nothing (but time) can be done to stop the wind

Three weeks ago there was a windstorm. It started in the evening, as we made lunches in silence, undressed in silence, brushed our teeth against different mirrors... in silence.

Outside, the wind howled. Inside, we whispered. Mumbling words to smooth the edges of our voids. And as we slept with spines like question marks, our backs repelled like magnets, resigned, withheld. The wind blew on... went from sigh to scream without our knowing. We must have been too asleep to hear it. Too asleep to feel the bed split in half as we slept like boulders through.

And in the morning, there was no bed. No bedroom. Just secret doors on either side of the house and behind them, rooms we didn't know we had.

And the wind kept blowing... It blew so hard it broke glass, knocked pots over, uprooted two trees. It blew the kitchen windows open as we surveyed the damage in our pajamas.

Bam. Bam. Bam... went the window against the wall. Bam. Bam. Bam... 

But there was nothing we could do so we did nothing.

Because nothing (but time) can be done to stop the wind. So we pressed our faces to the window. Watched the furniture float away like balloons. Held onto the ankles of our favorite memories. Untied our scarves.

We prepared breakfast side by side for our children who felt the wind but didn't see the damage it had done.

Substituted words for breath.

Turned our backs on each other's faces, smiling boldly at the children we made together out of discontinued parts.

"Latch the windows, mama," she said.

So I latched the windows.

"What makes the wind so loud, Daddy?"

You didn't know.

I didn't know either. So I let the windows blow open again.

"Latch the windows, ma--"

"Shhhhh," I said. "Just let it be."

We let it be.

Bam. Bam. Bam... went the windows as the kids ate breakfast.

As you poured your coffee and forgot about it.

As I left my milk in the microwave.

When it was time to go to school, we ran to our cars, clutching hands with backpacks to our chests as the palm fronds slammed against our shins. With wind so strong, everything had already fallen to the ground.  Everything was trying to get back up to where it was.... empty nests clutching broken branches on the sides of busy roads as we climbed into our separate cars.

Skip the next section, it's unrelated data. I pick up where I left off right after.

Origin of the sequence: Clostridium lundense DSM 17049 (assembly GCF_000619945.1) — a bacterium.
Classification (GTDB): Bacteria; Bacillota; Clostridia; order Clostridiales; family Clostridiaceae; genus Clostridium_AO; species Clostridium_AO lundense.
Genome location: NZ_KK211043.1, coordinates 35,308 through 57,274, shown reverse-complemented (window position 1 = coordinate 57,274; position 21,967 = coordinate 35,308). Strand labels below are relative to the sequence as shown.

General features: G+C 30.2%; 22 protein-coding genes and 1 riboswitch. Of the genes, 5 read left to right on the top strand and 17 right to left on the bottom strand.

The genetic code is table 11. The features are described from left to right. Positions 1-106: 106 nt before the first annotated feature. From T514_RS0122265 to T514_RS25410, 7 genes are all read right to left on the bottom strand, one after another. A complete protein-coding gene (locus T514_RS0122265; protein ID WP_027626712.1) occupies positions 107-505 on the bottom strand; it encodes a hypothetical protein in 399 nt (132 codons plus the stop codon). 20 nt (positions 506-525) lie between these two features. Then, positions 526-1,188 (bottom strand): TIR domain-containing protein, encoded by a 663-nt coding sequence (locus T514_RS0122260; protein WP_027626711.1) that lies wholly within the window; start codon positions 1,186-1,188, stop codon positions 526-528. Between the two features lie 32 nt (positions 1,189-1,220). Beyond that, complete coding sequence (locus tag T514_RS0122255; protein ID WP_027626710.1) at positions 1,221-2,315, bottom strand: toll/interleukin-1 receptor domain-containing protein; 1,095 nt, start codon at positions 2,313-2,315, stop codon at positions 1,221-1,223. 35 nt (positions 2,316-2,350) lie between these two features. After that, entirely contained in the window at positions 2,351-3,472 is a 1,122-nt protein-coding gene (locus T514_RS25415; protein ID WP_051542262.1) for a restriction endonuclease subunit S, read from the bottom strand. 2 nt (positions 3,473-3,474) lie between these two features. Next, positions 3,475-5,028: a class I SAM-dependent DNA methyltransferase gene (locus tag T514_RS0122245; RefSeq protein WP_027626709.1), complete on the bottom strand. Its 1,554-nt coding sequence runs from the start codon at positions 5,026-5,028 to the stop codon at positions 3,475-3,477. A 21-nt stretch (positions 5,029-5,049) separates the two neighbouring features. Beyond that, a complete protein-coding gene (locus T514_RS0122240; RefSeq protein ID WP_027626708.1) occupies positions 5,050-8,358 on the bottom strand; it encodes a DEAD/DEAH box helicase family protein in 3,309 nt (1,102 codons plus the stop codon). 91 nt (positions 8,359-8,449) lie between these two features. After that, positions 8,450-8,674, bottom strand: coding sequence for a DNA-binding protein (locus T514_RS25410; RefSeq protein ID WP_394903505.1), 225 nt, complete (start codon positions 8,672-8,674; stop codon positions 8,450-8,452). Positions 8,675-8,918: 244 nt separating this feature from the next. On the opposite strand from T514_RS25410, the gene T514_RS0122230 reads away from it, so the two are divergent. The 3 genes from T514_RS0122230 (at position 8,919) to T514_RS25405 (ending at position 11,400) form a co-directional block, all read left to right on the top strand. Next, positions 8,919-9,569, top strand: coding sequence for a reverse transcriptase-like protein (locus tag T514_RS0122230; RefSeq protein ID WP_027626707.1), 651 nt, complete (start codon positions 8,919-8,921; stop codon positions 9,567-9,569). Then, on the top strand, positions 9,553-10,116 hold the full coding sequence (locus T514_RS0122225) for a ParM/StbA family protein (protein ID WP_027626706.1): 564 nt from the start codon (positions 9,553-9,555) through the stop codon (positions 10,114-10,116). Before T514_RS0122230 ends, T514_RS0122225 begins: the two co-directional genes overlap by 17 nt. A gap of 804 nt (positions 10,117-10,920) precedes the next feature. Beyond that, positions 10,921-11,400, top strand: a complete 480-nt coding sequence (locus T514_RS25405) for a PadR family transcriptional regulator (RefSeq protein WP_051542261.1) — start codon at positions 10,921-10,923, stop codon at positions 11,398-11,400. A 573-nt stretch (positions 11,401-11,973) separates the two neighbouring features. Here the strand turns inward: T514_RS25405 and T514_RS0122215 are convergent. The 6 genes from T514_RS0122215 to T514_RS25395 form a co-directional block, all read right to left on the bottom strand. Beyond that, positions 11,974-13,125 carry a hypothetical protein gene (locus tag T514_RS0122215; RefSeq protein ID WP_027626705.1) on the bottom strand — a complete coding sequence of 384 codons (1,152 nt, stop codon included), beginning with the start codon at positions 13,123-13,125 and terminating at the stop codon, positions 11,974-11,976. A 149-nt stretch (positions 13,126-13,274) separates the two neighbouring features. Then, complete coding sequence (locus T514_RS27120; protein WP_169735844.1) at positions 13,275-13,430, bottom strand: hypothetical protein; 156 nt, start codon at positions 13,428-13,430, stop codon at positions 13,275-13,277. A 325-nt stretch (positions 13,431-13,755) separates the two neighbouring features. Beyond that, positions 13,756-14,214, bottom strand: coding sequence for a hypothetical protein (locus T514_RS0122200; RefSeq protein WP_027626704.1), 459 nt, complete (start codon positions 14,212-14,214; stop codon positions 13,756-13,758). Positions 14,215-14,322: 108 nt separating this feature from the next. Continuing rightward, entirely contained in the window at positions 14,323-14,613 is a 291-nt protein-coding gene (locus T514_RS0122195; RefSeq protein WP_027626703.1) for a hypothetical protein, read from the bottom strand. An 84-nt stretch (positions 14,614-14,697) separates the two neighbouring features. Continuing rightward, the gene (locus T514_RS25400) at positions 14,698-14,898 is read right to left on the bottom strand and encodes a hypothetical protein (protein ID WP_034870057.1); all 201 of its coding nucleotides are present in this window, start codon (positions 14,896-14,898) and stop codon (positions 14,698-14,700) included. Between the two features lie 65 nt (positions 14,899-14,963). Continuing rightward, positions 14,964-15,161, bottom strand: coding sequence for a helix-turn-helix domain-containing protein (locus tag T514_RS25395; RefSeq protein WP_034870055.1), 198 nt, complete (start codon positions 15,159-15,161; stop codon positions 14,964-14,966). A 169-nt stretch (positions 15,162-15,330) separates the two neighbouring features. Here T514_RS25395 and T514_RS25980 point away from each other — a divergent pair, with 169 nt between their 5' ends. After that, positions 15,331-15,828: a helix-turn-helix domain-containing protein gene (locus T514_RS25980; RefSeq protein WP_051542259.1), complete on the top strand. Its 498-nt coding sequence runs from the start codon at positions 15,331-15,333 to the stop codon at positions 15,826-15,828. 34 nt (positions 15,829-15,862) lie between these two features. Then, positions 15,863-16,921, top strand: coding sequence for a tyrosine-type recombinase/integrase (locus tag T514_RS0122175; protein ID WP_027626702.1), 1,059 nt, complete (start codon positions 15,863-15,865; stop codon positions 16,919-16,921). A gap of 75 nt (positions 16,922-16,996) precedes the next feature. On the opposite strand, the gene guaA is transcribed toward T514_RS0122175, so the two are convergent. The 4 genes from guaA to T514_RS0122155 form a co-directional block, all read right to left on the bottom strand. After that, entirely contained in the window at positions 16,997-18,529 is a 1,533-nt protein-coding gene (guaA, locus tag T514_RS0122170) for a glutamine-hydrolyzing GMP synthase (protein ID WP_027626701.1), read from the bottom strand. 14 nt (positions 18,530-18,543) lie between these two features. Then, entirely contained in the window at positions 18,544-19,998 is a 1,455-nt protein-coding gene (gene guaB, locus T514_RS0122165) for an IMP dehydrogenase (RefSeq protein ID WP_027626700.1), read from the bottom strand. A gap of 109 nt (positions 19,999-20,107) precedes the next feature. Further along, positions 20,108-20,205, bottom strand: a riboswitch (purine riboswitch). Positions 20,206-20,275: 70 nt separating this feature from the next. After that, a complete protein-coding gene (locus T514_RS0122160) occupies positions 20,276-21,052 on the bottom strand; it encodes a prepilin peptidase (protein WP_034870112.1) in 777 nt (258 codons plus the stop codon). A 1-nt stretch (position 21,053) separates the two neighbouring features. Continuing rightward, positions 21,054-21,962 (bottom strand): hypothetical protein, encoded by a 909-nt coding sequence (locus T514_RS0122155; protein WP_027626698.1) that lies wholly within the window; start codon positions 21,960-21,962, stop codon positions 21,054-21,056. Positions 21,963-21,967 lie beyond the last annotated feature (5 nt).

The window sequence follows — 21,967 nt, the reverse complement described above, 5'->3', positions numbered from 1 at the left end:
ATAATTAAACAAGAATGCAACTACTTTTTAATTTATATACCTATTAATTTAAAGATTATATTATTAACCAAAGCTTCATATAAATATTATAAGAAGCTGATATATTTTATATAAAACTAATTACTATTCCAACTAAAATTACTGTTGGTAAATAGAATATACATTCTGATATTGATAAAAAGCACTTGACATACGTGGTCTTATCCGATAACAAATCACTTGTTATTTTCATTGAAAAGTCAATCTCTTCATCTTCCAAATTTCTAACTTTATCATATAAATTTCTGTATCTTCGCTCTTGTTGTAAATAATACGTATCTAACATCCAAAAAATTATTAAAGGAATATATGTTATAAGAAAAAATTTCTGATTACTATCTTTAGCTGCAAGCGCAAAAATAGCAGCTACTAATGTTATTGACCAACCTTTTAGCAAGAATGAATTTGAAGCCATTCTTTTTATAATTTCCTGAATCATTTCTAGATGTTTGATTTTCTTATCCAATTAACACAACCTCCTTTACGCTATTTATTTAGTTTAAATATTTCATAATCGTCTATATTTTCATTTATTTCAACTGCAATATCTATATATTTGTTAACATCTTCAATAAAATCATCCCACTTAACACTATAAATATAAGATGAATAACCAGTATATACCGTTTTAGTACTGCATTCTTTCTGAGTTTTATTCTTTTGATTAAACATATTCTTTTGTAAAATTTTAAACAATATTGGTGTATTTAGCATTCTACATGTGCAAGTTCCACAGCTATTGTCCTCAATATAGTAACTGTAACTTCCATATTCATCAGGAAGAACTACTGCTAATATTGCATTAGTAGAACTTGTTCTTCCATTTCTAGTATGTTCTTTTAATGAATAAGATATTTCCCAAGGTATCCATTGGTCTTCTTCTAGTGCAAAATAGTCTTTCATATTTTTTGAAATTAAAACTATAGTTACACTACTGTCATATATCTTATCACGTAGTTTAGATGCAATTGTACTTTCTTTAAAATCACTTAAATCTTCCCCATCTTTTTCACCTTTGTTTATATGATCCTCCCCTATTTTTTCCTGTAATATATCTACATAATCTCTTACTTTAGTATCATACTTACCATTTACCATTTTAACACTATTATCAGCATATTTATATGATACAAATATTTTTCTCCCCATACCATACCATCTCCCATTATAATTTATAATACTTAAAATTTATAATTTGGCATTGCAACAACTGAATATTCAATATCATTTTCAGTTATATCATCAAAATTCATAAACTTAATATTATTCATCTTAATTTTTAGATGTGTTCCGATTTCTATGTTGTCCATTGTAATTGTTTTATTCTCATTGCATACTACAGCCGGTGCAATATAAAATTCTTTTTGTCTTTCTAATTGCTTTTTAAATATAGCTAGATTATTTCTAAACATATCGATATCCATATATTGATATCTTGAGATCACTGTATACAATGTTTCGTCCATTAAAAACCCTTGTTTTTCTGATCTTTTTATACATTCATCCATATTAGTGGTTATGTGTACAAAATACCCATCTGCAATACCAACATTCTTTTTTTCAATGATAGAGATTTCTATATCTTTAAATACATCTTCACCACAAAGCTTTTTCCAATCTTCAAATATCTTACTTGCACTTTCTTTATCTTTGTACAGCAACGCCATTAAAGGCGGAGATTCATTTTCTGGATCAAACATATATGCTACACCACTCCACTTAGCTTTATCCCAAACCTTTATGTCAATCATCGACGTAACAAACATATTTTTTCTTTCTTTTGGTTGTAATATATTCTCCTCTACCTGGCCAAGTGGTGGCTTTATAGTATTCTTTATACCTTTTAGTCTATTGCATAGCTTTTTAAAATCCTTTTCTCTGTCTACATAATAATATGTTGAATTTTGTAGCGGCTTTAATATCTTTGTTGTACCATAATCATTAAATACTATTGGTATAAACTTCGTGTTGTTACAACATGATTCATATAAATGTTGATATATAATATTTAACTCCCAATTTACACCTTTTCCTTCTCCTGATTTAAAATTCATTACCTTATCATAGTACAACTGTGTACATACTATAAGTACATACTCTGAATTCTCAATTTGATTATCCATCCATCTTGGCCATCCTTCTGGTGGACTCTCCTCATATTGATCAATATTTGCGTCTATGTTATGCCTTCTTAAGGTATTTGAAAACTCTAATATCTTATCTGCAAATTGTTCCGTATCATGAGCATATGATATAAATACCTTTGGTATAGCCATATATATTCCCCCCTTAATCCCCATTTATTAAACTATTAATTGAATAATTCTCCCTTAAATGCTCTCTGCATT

Divide and conquer.

Bam bam bam. 

So we drove our separate ways, our children fighting in the back seats of our cars. Holding hands, singing over each other, kicking the seats like nothing was wrong. Like windstorms were normal. Broken glass and uprooted trees and broken beds -- normal.

Meanwhile I steered left as the wind pushed my car sideways.

And you steered right.

And we drove as far as we possibly could to either end of town. You were the west and I was the east so that is where we went. Because north felt like the wrong way and going south would have taken too long and nothing but time can be done to stop the wind.
We didn't see each other for days after that. It felt like days. Like Dorothy was dreaming all this color as she slept in a room of black and white.

Bam bam bam, the windows went. Until I realized they were all closed and you were nowhere to be found. I turned around looking. Turned away from the wind but it turned with me. East and then west and then north and then south.

And that's when I realized it was coming out of my hands and my mouth and my nostrils. That's when I felt the wind shoot out of my pores, through my hair.

I was the wind that had broken the glass and knocked the terra cotta pots off their bottoms.

And I was the wind who uprooted the trees and broke the fence and two telephone lines.

I was the wind that capsized the boat and split the bed -- and blew the windows clear open... I was the BAM BAM BAM...

I was the wind and nothing (but time) could stop me.

So I looked for a watch. A clock. I searched the sky for the sun's position. And that's when I found you. There, behind the house, crouched amongst the wreckage, eyes parting the same clouds in search of the sun.

That was when you told me it was you who uprooted the trees.

And broke the glass. And knocked over the pots. That was when you took the wind out of my breath like venom and swore it was yours.

That was when we realized we were both right. And wrong. Two tornadoes touching down.

But one cannot do damage to damage, we soon realized. The trees were already gone. The fence broken in half. The power lines dead.

Everything gone.

Except us.

Except you.

Except me.

Accept me. 

We surveyed the damage. Our hands touching as we hung them by our sides.

Dead trees can live again. Not as trees but as something else.

A new bed, perhaps. One with four posts this time...

Firewood to keep us warm.

Paper on which to draw a new direction.

A new design. 

Pencils to write our truths...

Or erase them. 

Three weeks ago there was a windstorm. It started in the evening, as we made lunches in silence, undressed in silence, brushed our teeth against different mirrors... in silence.

The wind broke everything that night and didn't stop until we were standing in the wreckage.

Bam, bam, bam goes the hammer, as we lose track of time. As we lie down and face each other on the floor. Our backs hurt but not as bad as the crooked of the question marks.

And now we have the materials to rebuild.
Nothing but time can be done to stop the wind and it's still howling. So we count to three, blow the kitchen windows open and howl back...